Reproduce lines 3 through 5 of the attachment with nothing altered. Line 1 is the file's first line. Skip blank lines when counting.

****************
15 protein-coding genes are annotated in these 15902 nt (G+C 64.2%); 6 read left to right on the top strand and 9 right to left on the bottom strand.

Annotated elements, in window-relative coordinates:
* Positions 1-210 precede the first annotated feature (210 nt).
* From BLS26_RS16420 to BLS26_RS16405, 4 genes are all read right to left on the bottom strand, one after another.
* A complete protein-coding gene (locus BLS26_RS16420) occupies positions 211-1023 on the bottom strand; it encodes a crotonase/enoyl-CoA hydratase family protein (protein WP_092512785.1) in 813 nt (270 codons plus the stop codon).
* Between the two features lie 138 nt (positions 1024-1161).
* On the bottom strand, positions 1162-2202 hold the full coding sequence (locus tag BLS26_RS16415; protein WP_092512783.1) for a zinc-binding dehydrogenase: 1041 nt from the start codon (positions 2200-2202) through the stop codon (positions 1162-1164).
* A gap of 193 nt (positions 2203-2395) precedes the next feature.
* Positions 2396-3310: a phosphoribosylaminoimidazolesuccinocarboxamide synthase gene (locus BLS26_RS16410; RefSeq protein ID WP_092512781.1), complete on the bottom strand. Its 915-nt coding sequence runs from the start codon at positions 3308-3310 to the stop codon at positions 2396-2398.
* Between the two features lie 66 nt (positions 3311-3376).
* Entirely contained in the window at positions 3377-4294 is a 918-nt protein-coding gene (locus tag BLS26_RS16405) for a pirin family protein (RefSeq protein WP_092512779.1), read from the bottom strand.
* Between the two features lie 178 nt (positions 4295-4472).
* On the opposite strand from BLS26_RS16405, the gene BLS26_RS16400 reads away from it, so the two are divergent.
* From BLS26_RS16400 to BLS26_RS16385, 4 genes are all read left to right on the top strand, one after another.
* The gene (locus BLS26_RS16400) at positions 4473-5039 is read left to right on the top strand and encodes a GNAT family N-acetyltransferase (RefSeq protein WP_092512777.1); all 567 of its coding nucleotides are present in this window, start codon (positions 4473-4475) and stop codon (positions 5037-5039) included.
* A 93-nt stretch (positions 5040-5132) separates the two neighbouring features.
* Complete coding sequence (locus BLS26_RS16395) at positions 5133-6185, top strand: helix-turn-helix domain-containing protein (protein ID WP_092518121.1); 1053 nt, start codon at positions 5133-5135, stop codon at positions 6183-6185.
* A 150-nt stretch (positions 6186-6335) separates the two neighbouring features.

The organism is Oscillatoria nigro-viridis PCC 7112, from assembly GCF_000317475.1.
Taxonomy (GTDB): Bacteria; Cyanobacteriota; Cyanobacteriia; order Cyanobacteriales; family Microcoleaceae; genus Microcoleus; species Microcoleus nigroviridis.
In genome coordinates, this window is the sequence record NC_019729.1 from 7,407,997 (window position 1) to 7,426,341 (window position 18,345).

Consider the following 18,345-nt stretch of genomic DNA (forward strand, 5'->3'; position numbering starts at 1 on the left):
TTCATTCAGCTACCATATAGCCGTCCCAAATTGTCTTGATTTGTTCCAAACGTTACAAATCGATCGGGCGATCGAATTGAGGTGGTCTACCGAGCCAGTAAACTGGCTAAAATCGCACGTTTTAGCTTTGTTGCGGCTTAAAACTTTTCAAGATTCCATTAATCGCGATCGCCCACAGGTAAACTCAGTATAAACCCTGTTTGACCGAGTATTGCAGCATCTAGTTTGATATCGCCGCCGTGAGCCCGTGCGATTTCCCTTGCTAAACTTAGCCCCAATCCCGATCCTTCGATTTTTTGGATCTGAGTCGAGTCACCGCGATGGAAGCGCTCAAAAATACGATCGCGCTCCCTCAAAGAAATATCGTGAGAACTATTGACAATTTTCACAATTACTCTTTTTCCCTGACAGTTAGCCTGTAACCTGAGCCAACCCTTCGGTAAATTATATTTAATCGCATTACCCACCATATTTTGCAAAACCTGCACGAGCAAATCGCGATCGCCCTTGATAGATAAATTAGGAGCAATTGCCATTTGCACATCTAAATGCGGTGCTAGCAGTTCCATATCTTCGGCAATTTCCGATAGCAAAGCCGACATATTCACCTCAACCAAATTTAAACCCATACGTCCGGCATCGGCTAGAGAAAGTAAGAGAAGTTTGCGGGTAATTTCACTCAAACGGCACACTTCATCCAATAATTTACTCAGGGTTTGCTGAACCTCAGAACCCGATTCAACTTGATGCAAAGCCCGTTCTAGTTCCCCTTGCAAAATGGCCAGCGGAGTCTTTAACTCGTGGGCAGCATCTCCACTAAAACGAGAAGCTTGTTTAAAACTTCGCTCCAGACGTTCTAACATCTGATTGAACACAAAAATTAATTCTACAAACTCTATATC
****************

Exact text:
* Positions 1-210 precede the first annotated feature (210 nt).
* From BLS26_RS16420 to BLS26_RS16405, 4 genes are all read right to left on the bottom strand, one after another.
* A complete protein-coding gene (locus BLS26_RS16420) occupies positions 211-1023 on the bottom strand; it encodes a crotonase/enoyl-CoA hydratase family protein (protein WP_092512785.1) in 813 nt (270 codons plus the stop codon).